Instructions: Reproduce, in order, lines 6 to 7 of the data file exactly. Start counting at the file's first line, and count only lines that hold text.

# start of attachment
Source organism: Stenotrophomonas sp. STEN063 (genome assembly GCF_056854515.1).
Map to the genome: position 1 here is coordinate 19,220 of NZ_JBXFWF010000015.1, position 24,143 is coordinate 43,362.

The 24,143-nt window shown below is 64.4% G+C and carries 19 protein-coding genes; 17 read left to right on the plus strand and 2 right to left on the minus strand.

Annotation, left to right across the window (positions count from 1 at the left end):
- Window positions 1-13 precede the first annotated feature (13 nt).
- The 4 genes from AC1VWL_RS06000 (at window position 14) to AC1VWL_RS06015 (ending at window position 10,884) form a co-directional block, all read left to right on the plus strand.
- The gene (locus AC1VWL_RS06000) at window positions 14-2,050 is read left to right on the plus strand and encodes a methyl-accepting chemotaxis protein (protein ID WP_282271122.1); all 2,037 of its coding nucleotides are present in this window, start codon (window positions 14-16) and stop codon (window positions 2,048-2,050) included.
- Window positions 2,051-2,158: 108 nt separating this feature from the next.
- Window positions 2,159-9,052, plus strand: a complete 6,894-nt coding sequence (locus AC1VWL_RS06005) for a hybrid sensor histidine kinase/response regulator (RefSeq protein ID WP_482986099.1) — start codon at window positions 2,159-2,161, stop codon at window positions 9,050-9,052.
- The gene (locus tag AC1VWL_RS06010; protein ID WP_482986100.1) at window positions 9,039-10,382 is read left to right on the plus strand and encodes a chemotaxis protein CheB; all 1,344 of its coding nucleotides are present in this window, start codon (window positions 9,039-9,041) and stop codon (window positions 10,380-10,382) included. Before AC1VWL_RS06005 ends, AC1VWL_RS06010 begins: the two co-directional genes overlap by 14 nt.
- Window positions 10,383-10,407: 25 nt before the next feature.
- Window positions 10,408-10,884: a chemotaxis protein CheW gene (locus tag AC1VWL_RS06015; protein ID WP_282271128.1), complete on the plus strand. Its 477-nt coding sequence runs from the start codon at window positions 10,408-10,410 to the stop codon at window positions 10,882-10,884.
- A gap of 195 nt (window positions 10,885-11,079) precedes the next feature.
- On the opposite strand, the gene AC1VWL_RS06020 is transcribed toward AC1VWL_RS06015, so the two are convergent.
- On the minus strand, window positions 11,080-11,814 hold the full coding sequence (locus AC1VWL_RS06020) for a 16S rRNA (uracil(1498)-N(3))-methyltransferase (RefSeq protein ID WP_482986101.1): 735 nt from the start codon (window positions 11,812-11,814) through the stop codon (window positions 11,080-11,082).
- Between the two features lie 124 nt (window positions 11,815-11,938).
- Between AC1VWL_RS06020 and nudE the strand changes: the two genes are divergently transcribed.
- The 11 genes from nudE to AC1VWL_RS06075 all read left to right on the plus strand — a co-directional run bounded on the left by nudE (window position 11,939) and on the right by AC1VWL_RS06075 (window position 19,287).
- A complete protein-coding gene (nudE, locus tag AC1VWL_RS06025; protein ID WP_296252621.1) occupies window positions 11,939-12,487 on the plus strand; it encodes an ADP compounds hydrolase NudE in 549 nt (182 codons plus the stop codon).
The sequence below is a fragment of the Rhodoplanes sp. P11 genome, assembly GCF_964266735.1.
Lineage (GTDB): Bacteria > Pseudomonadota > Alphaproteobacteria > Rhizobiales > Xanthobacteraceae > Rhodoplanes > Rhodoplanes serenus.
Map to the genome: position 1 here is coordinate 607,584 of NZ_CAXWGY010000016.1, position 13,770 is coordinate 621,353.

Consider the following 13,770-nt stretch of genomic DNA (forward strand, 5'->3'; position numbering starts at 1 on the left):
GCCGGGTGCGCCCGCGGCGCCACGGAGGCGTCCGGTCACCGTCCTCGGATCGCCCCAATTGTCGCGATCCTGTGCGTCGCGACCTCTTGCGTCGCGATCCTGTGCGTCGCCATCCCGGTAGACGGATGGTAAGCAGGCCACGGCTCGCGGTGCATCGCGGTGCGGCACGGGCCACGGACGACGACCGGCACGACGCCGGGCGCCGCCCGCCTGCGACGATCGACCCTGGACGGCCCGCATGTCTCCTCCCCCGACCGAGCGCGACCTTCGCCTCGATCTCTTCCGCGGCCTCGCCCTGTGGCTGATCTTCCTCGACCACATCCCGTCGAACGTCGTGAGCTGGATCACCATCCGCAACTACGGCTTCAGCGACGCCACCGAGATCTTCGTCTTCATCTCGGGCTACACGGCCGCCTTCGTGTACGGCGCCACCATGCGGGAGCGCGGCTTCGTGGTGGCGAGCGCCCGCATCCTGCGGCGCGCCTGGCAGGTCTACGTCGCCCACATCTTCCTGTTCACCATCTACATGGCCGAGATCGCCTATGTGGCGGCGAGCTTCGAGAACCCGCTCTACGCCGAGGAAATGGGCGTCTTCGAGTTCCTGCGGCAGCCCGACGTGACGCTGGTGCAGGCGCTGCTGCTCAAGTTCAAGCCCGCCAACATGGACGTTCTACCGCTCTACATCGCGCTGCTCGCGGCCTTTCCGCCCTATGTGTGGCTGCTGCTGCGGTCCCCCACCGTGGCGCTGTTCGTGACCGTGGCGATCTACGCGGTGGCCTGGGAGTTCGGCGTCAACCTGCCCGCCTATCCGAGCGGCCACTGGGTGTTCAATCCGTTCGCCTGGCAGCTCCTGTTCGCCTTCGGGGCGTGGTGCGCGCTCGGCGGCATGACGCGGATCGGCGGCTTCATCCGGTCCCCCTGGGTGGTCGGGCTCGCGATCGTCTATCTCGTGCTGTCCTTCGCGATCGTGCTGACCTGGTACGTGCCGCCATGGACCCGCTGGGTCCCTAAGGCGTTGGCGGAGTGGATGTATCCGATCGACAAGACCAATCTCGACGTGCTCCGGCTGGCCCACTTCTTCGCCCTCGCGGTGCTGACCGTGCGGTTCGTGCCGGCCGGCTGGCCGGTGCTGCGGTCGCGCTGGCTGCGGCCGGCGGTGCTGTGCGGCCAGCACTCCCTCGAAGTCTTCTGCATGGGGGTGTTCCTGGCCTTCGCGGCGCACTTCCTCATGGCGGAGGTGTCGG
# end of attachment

- The 4 genes from AC1VWL_RS06000 (at window position 14) to AC1VWL_RS06015 (ending at window position 10,884) form a co-directional block, all read left to right on the plus strand.
- The gene (locus AC1VWL_RS06000) at window positions 14-2,050 is read left to right on the plus strand and encodes a methyl-accepting chemotaxis protein (protein ID WP_282271122.1); all 2,037 of its coding nucleotides are present in this window, start codon (window positions 14-16) and stop codon (window positions 2,048-2,050) included.